The New York Times interviews artist Maria Qamar, whose bold Pop art speaks to the challenges of being a South Asian millennial.
The artist’s new exhibition Fraaaandship!, at New York City’s Richard Taittinger Gallery, is colorful, politically engaged, and contemplates immigration, misogyny, gender stereotypes, and more. When asked about what she is trying to explore in her works, Qamar mused, “What part of our [South Asian] tradition is tradition and what part…is just patriarchy disguised as tradition? Why can’t we…ditch some of these traditions that are used to police women and convince women to police each other?”
Ms. magazine interviews former Handmaid’s Tale costume designer Ane Crabtree about her designs and the red dress and winged bonnet that has become an “instantly recognizable symbol of resistance.”
A new mural in Santa Fe calls attention to the disproportionately high rates of violence against Indigenous women in the United States.
Jacqueline Audry’s 1951 lesbian classic, Olivia, has been restored and re-released; Audrey directed a total of 13 features throughout her career—most had female protagonists and many were censored.
Meet the woman-led photography collective that is challenging the sexist and colonial portrayals of Latin America.
Anne Snitow, feminist teacher and activist, has died at age 76.
Archaeologists in Pompeii have discovered a female sorcerer’s trove of amulets, gems, and charms that may have been used for good fortune, fertility, and to protect against bad luck.
Nancy Reddin Kienholz, best known for elaborate and explosive installations she created with her husband Edward Kienholz, has died at age 75.
After public outcry, a forthcoming Central Park statue of white suffragettes Elizabeth Cady Stanton and Susan B. Anthony has been redesigned to include Sojourner Truth. The statue will be unveiled in 2020.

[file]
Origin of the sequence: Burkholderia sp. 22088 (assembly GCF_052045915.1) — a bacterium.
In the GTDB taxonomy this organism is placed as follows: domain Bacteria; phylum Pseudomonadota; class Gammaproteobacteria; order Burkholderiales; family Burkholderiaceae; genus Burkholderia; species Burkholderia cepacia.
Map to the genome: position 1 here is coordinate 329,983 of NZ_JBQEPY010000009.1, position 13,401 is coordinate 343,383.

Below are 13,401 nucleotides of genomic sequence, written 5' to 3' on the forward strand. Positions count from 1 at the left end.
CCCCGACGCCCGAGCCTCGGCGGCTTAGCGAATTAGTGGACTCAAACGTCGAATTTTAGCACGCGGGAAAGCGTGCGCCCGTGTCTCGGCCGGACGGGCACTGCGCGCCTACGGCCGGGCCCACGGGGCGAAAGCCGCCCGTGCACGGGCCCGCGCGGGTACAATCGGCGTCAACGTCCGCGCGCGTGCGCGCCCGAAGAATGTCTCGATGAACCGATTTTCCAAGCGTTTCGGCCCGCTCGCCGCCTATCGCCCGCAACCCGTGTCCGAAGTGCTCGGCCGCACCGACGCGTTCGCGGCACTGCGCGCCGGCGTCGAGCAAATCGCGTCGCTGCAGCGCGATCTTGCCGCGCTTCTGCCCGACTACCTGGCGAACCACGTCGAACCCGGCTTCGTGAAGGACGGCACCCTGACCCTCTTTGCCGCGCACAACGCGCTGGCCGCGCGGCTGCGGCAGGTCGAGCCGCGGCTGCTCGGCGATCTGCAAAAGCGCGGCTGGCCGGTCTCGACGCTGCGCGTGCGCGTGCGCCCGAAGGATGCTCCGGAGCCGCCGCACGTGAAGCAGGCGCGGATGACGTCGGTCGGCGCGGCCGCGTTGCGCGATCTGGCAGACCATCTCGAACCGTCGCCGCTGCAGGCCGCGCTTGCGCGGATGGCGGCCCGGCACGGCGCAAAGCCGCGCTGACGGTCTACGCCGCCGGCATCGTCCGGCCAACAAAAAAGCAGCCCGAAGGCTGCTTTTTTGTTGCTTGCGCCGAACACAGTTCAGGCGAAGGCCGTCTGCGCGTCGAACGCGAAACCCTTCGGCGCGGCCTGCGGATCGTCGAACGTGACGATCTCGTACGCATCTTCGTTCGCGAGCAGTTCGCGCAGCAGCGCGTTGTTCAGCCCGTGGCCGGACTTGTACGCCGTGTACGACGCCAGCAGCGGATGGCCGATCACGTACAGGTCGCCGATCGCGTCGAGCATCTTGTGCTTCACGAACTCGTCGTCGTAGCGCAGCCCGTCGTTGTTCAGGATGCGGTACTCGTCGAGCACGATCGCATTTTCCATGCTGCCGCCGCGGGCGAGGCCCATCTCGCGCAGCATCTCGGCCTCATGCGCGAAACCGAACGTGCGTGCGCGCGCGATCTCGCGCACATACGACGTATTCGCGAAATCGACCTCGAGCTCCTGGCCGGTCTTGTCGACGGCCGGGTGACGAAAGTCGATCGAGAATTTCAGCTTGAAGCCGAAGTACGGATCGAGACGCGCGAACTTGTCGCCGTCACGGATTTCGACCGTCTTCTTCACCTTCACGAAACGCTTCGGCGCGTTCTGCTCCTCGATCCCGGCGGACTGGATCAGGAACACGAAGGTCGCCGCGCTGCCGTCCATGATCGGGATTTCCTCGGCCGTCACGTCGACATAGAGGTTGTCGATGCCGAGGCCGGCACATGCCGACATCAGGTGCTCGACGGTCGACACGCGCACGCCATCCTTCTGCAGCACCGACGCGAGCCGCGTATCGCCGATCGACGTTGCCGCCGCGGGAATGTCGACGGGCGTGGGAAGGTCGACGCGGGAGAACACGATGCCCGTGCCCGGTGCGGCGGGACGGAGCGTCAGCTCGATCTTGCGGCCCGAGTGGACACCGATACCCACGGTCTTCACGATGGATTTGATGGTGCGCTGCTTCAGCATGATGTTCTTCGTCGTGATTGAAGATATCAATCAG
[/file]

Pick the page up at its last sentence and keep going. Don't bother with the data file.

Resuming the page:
Hyperallergic reviews Lee Krasner: In Living Colour, currently on view at London’s Barbican Centre.
Shows We Want to See
At Jackson Fine Art in Atlanta, two exhibitions suggest that there can be a gendered way of visualizing the natural world. A contemporary series of technicolor Psychscapes by Terri Loewenthal is curated alongside the black-and-white landscapes of 20th-century photographer Ansel Adams, promoting the notion that the male versus female gaze has shaped their approaches, a century apart.
At the Sainsbury Centre for Visual Arts in Norwich, England, Magdalene Odundo: The Journey of Things presents more than fifty of Odundo’s works with a large selection of objects chosen by the artist from across the globe, spanning 3,000 years.
Chaumet in Majesty: Jewels of Sovereigns Since 1780 is on view at Monaco’s Grimaldi Forum until August 28. The show examines jewelry’s role in the power games of the past through 250 pieces created by the longstanding, luxury French design house. “The principal focus of the show is women of power and the tiaras they wore as witnesses of their destinies,” said Jean-Marc Mansvelt, chief executive of Chaumet.
—Alicia Gregory is the assistant editor at the National Museum of Women in the Arts.